“[I]t is well established that ‘[w]hile a party's default is deemed to constitute a concession of all well pleaded allegations of liability, it is not considered an admission of damages.'” Cement & Concrete Workers Dist. Council Welfare Fund v. Metro Found. Contractors Inc., 699 F.3d 230, 234 (2d Cir. 2012) (quoting Greyhound Exhibitgroup, Inc. v. E.L.U.L. Realty Corp., 973 F.2d 155, 158 (2d Cir. 1992)). On a motion for default judgment, a court must “conduct an inquiry in order to ascertain the amount of damages with reasonable certainty.” Credit Lyonnais Sec. (USA), Inc. v. Alcantara, 183 F.3d 151, 155 (2d Cir. 1999) (citing Transatl. Marine Claims Agency, Inc. v. Ace Shipping Corp., 109 F.3d 105, 111 (2d Cir. 1997)). “There must be an evidentiary basis for the damages sought by plaintiff, and a district court may determine there is sufficient evidence either based upon evidence presented at a hearing or upon a review of detailed affidavits and documentary evidence.” Cement & Concrete Workers Dist. Council Welfare Fund, 699 F.3d at 234 (citing Fed.R.Civ.P. 55(b)(2)). “Magistrate judges and district courts have interpreted this to mean that . . . damages must be based on admissible evidence.” House v. Kent Worldwide Mach. Works, Inc., 359 Fed.Appx. 206, 207 (2d Cir. 2010). Therefore, “a court may not rubber-stamp the non-defaulting party's damages calculation, but rather must ensure that there is a basis for the damages that are sought.” Overcash v. United Abstract Grp., Inc., 549 F.Supp.2d 193, 196 (N.D.N.Y. 2008) (citing Credit Lyonnais, 183 F.3d at 155).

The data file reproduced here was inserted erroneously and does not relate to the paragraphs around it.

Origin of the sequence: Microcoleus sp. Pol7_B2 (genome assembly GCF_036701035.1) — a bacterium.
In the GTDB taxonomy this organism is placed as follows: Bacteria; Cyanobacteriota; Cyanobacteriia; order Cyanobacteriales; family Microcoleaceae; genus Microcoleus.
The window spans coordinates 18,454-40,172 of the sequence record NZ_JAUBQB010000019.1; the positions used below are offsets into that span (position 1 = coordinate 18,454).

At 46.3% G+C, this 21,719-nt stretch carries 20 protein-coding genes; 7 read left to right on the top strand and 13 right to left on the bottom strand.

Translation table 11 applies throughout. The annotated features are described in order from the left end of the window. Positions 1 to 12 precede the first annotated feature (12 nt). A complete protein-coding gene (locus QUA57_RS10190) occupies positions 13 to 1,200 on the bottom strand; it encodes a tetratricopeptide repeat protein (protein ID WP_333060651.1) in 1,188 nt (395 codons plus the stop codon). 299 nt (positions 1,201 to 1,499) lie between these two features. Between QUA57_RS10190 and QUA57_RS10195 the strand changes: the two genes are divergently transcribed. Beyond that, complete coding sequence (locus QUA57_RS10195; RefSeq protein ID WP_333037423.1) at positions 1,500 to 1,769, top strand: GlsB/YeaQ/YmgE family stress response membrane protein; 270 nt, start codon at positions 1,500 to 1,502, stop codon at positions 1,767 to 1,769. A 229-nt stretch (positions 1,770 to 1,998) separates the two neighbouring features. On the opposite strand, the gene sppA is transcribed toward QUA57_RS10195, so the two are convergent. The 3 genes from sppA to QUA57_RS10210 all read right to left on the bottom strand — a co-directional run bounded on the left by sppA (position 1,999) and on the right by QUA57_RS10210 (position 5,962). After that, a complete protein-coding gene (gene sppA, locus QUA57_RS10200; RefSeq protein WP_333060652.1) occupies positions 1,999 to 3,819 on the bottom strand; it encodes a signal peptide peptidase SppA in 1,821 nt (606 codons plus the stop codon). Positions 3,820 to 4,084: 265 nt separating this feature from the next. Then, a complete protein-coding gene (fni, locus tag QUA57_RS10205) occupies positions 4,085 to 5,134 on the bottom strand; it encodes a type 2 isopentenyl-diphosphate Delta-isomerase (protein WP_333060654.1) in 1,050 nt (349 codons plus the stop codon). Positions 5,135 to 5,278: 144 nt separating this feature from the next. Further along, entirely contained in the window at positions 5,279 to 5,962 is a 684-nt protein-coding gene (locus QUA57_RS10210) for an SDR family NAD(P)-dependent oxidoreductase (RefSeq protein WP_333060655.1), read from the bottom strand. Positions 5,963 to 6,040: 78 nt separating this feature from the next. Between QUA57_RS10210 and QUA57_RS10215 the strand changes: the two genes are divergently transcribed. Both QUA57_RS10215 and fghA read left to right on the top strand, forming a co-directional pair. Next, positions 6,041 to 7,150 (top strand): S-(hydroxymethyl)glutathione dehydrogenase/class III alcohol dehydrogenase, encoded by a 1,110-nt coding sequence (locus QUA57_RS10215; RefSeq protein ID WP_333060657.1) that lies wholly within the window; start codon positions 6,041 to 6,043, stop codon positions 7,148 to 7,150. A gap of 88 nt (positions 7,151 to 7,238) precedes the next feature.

At the June 8, 2018 evidentiary hearing, Plaintiff presented evidence indicating that Decedent's wrongful death caused $3, 442, 170 in pecuniary losses.[2] Plaintiff did not submit any evidence in support of her damages claim for Decedent's conscious pain and suffering.

         A. Wrongful Death